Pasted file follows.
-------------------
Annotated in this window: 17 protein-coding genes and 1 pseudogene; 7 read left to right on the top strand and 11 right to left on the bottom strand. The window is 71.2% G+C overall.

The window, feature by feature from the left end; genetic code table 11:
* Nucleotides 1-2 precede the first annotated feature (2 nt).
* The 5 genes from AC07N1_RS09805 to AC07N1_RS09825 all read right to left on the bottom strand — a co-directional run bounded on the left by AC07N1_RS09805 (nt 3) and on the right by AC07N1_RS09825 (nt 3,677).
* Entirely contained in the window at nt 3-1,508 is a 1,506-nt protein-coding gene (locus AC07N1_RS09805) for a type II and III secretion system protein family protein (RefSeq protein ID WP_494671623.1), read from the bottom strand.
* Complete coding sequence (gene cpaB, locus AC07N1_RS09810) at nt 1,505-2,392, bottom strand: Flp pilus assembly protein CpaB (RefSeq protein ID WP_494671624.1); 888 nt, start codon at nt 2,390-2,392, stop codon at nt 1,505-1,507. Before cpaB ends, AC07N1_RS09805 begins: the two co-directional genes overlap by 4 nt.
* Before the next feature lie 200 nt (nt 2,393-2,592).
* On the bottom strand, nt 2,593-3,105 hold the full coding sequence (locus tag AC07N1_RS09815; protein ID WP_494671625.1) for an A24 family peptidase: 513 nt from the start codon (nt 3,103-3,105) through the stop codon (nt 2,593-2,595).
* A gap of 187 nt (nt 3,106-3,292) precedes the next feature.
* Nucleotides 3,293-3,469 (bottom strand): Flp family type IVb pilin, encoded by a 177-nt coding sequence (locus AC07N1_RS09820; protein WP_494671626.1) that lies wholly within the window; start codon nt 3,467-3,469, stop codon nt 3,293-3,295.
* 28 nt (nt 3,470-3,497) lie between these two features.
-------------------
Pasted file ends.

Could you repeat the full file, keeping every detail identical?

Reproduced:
Annotated in this window: 17 protein-coding genes and 1 pseudogene; 7 read left to right on the top strand and 11 right to left on the bottom strand. The window is 71.2% G+C overall.

The window, feature by feature from the left end; genetic code table 11:
* Nucleotides 1-2 precede the first annotated feature (2 nt).
* The 5 genes from AC07N1_RS09805 to AC07N1_RS09825 all read right to left on the bottom strand — a co-directional run bounded on the left by AC07N1_RS09805 (nt 3) and on the right by AC07N1_RS09825 (nt 3,677).
* Entirely contained in the window at nt 3-1,508 is a 1,506-nt protein-coding gene (locus AC07N1_RS09805) for a type II and III secretion system protein family protein (RefSeq protein ID WP_494671623.1), read from the bottom strand.
* Complete coding sequence (gene cpaB, locus AC07N1_RS09810) at nt 1,505-2,392, bottom strand: Flp pilus assembly protein CpaB (RefSeq protein ID WP_494671624.1); 888 nt, start codon at nt 2,390-2,392, stop codon at nt 1,505-1,507. Before cpaB ends, AC07N1_RS09805 begins: the two co-directional genes overlap by 4 nt.
* Before the next feature lie 200 nt (nt 2,393-2,592).
* On the bottom strand, nt 2,593-3,105 hold the full coding sequence (locus tag AC07N1_RS09815; protein ID WP_494671625.1) for an A24 family peptidase: 513 nt from the start codon (nt 3,103-3,105) through the stop codon (nt 2,593-2,595).
* A gap of 187 nt (nt 3,106-3,292) precedes the next feature.
* Nucleotides 3,293-3,469 (bottom strand): Flp family type IVb pilin, encoded by a 177-nt coding sequence (locus AC07N1_RS09820; protein WP_494671626.1) that lies wholly within the window; start codon nt 3,467-3,469, stop codon nt 3,293-3,295.
* 28 nt (nt 3,470-3,497) lie between these two features.